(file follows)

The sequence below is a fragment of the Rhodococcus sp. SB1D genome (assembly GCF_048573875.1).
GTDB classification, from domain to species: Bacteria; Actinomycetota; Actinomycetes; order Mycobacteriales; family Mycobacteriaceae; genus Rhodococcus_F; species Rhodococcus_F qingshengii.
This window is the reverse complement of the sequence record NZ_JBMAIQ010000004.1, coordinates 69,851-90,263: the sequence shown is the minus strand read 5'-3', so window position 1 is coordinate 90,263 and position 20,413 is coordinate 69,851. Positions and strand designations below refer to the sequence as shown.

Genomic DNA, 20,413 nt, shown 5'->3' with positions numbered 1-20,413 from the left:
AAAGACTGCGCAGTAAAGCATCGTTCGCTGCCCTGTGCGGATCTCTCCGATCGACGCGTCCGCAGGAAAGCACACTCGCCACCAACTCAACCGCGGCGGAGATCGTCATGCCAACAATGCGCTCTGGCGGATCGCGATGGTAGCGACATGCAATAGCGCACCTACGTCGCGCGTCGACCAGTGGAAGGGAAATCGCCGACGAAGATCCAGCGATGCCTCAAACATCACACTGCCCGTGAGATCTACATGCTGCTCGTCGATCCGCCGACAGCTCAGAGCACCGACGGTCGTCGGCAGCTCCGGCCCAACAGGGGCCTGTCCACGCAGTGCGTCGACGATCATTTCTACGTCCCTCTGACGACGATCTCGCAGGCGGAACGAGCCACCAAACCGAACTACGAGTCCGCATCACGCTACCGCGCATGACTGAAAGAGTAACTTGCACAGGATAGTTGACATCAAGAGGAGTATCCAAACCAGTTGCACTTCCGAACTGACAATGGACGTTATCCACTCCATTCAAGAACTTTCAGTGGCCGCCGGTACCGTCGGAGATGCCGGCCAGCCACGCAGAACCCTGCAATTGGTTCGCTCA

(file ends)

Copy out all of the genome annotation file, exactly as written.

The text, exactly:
The sequence below is a fragment of the Rhodococcus sp. SB1D genome (assembly GCF_048573875.1).
GTDB classification, from domain to species: Bacteria; Actinomycetota; Actinomycetes; order Mycobacteriales; family Mycobacteriaceae; genus Rhodococcus_F; species Rhodococcus_F qingshengii.
This window is the reverse complement of the sequence record NZ_JBMAIQ010000004.1, coordinates 69,851-90,263: the sequence shown is the minus strand read 5'-3', so window position 1 is coordinate 90,263 and position 20,413 is coordinate 69,851. Positions and strand designations below refer to the sequence as shown.

Genomic DNA, 20,413 nt, shown 5'->3' with positions numbered 1-20,413 from the left:
AAAGACTGCGCAGTAAAGCATCGTTCGCTGCCCTGTGCGGATCTCTCCGATCGACGCGTCCGCAGGAAAGCACACTCGCCACCAACTCAACCGCGGCGGAGATCGTCATGCCAACAATGCGCTCTGGCGGATCGCGATGGTAGCGACATGCAATAGCGCACCTACGTCGCGCGTCGACCAGTGGAAGGGAAATCGCCGACGAAGATCCAGCGATGCCTCAAACATCACACTGCCCGTGAGATCTACATGCTGCTCGTCGATCCGCCGACAGCTCAGAGCACCGACGGTCGTCGGCAGCTCCGGCCCAACAGGGGCCTGTCCACGCAGTGCGTCGACGATCATTTCTACGTCCCTCTGACGACGATCTCGCAGGCGGAACGAGCCACCAAACCGAACTACGAGTCCGCATCACGCTACCGCGCATGACTGAAAGAGTAACTTGCACAGGATAGTTGACATCAAGAGGAGTATCCAAACCAGTTGCACTTCCGAACTGACAATGGACGTTATCCACTCCATTCAAGAACTTTCAGTGGCCGCCGGTACCGTCGGAGATGCCGGCCAGCCACGCAGAACCCTGCAATTGGTTCGCTCA